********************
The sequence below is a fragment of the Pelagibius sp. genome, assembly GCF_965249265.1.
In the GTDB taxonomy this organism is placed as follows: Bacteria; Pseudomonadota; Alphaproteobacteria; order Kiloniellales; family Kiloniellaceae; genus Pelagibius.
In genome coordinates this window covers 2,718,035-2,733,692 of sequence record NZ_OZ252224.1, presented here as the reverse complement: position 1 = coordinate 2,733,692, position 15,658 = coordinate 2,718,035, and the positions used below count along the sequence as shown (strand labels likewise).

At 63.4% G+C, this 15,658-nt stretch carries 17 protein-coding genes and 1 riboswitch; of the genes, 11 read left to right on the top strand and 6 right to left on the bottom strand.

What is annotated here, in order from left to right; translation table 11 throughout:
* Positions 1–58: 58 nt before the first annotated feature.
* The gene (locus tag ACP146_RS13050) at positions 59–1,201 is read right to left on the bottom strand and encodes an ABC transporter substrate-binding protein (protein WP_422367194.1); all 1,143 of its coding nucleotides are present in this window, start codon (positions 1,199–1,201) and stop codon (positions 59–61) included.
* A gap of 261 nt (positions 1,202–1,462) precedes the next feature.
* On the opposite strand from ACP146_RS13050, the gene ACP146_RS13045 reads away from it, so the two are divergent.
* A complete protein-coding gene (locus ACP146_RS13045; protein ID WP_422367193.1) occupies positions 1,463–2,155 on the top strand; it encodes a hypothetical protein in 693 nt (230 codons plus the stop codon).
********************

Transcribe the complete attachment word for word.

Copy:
The sequence below is a fragment of the Pelagibius sp. genome, assembly GCF_965249265.1.
In the GTDB taxonomy this organism is placed as follows: Bacteria; Pseudomonadota; Alphaproteobacteria; order Kiloniellales; family Kiloniellaceae; genus Pelagibius.
In genome coordinates this window covers 2,718,035-2,733,692 of sequence record NZ_OZ252224.1, presented here as the reverse complement: position 1 = coordinate 2,733,692, position 15,658 = coordinate 2,718,035, and the positions used below count along the sequence as shown (strand labels likewise).

At 63.4% G+C, this 15,658-nt stretch carries 17 protein-coding genes and 1 riboswitch; of the genes, 11 read left to right on the top strand and 6 right to left on the bottom strand.

What is annotated here, in order from left to right; translation table 11 throughout:
* Positions 1–58: 58 nt before the first annotated feature.
* The gene (locus tag ACP146_RS13050) at positions 59–1,201 is read right to left on the bottom strand and encodes an ABC transporter substrate-binding protein (protein WP_422367194.1); all 1,143 of its coding nucleotides are present in this window, start codon (positions 1,199–1,201) and stop codon (positions 59–61) included.
* A gap of 261 nt (positions 1,202–1,462) precedes the next feature.
* On the opposite strand from ACP146_RS13050, the gene ACP146_RS13045 reads away from it, so the two are divergent.
* A complete protein-coding gene (locus ACP146_RS13045; protein ID WP_422367193.1) occupies positions 1,463–2,155 on the top strand; it encodes a hypothetical protein in 693 nt (230 codons plus the stop codon).